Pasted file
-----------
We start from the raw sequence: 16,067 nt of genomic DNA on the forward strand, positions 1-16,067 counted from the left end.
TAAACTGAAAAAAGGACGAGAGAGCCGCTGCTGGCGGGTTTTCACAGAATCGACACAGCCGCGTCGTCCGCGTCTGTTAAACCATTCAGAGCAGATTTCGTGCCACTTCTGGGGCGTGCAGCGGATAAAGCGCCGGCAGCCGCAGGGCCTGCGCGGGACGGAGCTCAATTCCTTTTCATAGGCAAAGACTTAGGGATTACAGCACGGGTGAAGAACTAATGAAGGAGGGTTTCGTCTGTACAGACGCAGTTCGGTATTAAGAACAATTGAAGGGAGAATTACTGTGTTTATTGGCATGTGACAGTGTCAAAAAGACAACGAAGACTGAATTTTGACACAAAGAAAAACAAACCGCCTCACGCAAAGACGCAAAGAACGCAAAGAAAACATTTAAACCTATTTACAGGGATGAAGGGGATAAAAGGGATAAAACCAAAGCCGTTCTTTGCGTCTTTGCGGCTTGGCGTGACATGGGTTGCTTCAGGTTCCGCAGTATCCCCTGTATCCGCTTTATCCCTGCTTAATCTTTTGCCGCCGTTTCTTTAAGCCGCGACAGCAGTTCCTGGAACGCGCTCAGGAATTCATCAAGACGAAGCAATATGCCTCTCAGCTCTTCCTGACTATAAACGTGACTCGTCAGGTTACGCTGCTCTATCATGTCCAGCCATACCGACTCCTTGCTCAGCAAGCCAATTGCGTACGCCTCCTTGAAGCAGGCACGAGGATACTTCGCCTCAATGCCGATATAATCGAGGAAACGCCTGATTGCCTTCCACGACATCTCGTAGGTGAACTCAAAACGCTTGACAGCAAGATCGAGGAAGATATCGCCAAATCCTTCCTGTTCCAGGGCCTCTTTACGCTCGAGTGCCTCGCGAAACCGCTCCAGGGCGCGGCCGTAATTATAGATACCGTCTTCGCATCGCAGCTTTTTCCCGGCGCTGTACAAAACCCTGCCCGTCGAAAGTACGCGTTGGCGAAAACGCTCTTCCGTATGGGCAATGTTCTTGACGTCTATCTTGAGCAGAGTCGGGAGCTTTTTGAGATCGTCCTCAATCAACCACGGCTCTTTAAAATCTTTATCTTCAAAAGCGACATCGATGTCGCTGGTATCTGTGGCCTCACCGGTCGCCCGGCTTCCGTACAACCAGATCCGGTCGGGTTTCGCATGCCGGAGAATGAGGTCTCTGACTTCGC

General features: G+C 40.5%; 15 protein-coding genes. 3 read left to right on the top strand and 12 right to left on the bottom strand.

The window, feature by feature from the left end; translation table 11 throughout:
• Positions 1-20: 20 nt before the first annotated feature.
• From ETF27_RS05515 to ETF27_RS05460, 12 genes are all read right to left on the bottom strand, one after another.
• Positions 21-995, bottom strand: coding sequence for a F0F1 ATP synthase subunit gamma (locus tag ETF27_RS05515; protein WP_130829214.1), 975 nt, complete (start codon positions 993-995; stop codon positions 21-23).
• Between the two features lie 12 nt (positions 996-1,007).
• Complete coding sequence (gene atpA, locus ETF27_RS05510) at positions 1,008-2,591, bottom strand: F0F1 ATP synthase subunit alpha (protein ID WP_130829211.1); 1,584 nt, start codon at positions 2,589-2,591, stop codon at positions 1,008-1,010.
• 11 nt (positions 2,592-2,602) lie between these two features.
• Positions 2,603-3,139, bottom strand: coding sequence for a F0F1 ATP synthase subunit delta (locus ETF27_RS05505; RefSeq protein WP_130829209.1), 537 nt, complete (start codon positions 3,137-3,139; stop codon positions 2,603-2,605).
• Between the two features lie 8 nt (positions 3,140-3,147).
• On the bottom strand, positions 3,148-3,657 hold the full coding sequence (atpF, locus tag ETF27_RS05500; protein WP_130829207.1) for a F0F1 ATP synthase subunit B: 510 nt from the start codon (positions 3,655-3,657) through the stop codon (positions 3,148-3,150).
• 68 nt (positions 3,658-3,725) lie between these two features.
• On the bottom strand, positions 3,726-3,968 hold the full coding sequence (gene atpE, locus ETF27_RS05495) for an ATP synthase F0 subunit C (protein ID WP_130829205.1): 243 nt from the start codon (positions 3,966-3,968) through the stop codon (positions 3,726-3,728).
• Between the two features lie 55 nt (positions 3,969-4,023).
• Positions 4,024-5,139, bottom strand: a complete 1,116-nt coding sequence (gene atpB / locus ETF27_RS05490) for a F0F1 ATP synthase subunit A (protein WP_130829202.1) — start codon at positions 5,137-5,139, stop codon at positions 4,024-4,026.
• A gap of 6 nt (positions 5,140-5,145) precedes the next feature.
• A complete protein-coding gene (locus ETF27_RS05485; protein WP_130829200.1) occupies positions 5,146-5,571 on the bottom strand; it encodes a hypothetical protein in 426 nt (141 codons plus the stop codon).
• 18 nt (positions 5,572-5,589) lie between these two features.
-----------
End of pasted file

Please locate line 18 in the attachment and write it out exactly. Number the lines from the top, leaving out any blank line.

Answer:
• A gap of 6 nt (positions 5,140-5,145) precedes the next feature.